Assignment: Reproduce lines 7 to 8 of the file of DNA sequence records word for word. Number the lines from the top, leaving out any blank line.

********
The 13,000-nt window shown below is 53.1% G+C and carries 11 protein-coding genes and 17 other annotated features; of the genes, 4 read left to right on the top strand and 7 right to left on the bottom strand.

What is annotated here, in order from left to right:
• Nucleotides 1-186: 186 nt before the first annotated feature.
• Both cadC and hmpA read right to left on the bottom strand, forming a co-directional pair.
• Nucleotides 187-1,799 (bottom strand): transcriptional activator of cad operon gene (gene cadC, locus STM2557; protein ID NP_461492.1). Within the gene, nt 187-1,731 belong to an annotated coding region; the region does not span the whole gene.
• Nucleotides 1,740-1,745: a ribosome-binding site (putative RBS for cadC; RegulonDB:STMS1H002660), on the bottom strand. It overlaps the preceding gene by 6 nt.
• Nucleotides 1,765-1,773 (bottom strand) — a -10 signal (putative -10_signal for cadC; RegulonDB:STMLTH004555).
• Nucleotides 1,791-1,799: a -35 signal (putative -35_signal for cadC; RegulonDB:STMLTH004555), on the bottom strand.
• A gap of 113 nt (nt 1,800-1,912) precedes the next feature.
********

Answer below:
• Nucleotides 1,765-1,773 (bottom strand) — a -10 signal (putative -10_signal for cadC; RegulonDB:STMLTH004555).
• Nucleotides 1,791-1,799: a -35 signal (putative -35_signal for cadC; RegulonDB:STMLTH004555), on the bottom strand.